In a piece posted three days ago I treated a flare-up in the tension between the University of Virginia’s Governing Board and its President, Teresa Sullivan, that had supposedly been resolved with the reversal at the end of last summer of Sullivan’s forced resignation. According to Jenna Johnson’s March 2 Washington Post article the board’s rector, Helen Dragas lost no time after her own reappointment this January in demanding that Sullivan accomplish 65 “goals” by the end of the academic year, seven months from the date of the email in question, to which Sullivan took offense. The Johnson article triggered an immediate response, in particular revitalizing the campus group that had coordinated the protests last summer that led to Sullivan’s reinstatement, UVA United For Honor.
It now seems that President Sullivan herself is somewhat taken aback by the new public attention, according to yesterday’s Chronicle of Higher Education, at least in the public face she shows. Its reporter caught up with her on Sunday in Washington, DC, where she was attending the annual meeting of the American Council on Education, and elicited her comment that “overly much is being made” of her relationship with Dragas in the wake of the leaked email she sent to the latter, to trigger the WaPo story, particularly in the context that this national conference was taking place.
On the other hand, what else can one expect her to say about the flap in public? She does have to deal with the Board of Visitors. Meanwhile, the Chronicle’s reporter buttonholed some other university presidents and education leaders after a closed session at the ACE meeting, entitled “Moving Forward: Rebuilding Structures, Trust, and Reputation After a Campus Crisis.” One would have liked to have been a fly on the wall at that one, judging from the comments he was able to obtain or not.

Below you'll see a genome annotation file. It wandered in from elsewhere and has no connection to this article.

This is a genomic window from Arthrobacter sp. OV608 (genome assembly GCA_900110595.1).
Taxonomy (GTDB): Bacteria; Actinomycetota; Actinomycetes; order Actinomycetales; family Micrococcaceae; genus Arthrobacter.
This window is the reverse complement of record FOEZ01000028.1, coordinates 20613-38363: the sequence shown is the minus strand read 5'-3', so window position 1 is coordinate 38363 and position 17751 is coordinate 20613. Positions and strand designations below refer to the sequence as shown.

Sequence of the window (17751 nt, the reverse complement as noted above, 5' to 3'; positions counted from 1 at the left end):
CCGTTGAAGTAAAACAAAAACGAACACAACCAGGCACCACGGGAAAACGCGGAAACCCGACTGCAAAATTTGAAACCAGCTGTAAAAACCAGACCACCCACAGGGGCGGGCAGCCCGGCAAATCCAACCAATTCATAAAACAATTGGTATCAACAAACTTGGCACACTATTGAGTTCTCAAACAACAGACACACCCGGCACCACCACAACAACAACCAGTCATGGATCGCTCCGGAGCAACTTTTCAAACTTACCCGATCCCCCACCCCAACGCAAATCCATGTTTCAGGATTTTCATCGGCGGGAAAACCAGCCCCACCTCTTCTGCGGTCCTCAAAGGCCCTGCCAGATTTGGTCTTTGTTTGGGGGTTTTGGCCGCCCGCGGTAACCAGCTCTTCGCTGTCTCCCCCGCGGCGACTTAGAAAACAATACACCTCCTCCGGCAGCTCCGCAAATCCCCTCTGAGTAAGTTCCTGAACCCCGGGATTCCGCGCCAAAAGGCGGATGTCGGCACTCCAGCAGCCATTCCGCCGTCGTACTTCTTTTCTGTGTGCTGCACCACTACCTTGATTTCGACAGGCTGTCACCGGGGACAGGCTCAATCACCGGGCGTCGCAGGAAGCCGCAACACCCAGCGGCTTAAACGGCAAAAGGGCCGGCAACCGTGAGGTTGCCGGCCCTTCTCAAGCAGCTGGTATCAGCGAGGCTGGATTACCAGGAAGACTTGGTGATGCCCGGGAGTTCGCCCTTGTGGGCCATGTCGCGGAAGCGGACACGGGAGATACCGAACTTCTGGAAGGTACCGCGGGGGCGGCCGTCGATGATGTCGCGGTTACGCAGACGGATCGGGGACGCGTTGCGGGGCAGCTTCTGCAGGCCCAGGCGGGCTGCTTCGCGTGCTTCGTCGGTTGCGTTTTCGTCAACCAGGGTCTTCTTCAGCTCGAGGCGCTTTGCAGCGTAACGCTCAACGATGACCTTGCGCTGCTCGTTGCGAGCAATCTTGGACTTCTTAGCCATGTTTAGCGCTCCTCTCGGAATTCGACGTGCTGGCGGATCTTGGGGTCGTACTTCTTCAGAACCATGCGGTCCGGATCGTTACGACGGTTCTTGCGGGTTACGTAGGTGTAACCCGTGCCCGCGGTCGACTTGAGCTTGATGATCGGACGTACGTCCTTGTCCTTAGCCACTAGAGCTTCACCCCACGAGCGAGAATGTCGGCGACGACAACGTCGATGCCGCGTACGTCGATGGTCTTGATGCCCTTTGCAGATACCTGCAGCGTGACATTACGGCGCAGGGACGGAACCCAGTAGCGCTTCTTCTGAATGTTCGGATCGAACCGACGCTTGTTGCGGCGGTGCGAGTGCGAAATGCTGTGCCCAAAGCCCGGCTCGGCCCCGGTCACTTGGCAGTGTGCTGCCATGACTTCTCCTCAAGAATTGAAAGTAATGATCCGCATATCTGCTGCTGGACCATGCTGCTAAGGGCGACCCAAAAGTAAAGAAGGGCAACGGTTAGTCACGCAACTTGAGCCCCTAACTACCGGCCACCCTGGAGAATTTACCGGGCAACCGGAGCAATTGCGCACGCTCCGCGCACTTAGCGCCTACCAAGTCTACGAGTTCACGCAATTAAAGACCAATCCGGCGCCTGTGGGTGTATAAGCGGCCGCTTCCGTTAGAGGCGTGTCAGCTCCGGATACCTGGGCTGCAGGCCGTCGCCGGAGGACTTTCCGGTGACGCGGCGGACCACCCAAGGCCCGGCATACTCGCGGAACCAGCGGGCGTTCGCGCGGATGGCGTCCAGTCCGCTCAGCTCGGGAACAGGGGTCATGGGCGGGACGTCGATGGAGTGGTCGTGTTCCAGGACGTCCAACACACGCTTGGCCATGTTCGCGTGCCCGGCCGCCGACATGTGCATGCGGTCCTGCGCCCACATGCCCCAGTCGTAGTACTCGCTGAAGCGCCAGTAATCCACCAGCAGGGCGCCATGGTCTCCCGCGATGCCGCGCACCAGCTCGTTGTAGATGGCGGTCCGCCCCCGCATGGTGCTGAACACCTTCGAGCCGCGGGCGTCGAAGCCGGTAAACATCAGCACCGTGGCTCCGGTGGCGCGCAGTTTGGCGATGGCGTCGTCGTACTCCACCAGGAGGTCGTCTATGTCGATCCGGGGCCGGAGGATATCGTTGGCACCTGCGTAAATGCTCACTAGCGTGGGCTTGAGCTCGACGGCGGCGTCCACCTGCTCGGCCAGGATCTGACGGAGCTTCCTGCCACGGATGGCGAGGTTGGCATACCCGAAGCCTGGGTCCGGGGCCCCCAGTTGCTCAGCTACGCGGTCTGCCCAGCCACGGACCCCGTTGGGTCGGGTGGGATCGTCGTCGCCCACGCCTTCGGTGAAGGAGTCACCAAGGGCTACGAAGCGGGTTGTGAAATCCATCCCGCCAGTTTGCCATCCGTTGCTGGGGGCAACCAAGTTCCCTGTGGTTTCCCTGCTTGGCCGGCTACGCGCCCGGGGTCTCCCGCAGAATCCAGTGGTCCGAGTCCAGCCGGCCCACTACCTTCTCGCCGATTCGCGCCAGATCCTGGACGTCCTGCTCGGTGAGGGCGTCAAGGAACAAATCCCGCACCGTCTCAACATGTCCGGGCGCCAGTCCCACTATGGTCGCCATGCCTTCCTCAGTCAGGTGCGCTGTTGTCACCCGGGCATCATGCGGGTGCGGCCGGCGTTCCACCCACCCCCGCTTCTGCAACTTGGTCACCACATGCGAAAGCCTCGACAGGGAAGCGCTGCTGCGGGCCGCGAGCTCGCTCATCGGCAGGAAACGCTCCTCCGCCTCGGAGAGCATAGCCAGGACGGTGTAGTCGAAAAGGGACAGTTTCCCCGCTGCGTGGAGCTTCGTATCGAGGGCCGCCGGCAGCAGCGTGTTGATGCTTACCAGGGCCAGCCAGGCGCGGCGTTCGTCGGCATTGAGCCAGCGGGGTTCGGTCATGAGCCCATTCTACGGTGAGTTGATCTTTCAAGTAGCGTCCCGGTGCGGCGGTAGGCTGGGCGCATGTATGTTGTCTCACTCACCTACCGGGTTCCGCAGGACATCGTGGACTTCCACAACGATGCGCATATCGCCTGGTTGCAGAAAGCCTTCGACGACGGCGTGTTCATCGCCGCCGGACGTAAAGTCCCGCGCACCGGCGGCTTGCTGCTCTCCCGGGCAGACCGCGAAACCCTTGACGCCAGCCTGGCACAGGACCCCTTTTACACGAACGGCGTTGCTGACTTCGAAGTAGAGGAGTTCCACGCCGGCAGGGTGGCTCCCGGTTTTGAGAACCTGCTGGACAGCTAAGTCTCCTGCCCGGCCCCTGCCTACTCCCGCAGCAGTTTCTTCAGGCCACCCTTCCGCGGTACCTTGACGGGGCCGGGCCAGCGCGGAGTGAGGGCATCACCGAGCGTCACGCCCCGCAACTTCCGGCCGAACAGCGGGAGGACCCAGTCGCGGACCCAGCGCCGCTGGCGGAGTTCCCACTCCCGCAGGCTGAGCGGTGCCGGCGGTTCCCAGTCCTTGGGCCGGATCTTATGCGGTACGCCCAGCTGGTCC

For example, one president is quoted as saying, “if you have 65 priorities, you don’t have any priorities.” Another would only speak briefly in generalities, before he “ducked into an elevator.”
Moreover, the University’s Faculty Senate has now spoken. According to Johnson’s update on the situation, although its statement yesterday hedges a bit with boilerplate to the effect that her Saturday article might not give the full context, it says
Rector Dragas’s reported conduct does not embody the spirit of reconciliation and cooperation that we expected to follow the reinstatement of President Sullivan. Unfortunately, it raises the very concerns about minority control that led UVA’s accrediting agency to put us on warning last fall, and suggests that Rector Dragas has not yet learned the governance lessons from last summer’s crisis. This kind of behavior must end.
For its part, UVA United For Honor does not seem to be letting up, judging from today’s version of its Facebook page (cf. its action page). And it now tallies 68 supporting emails sent to Sullivan’s Chief of Staff, out of a goal of 250.
I can only say again, stay tuned.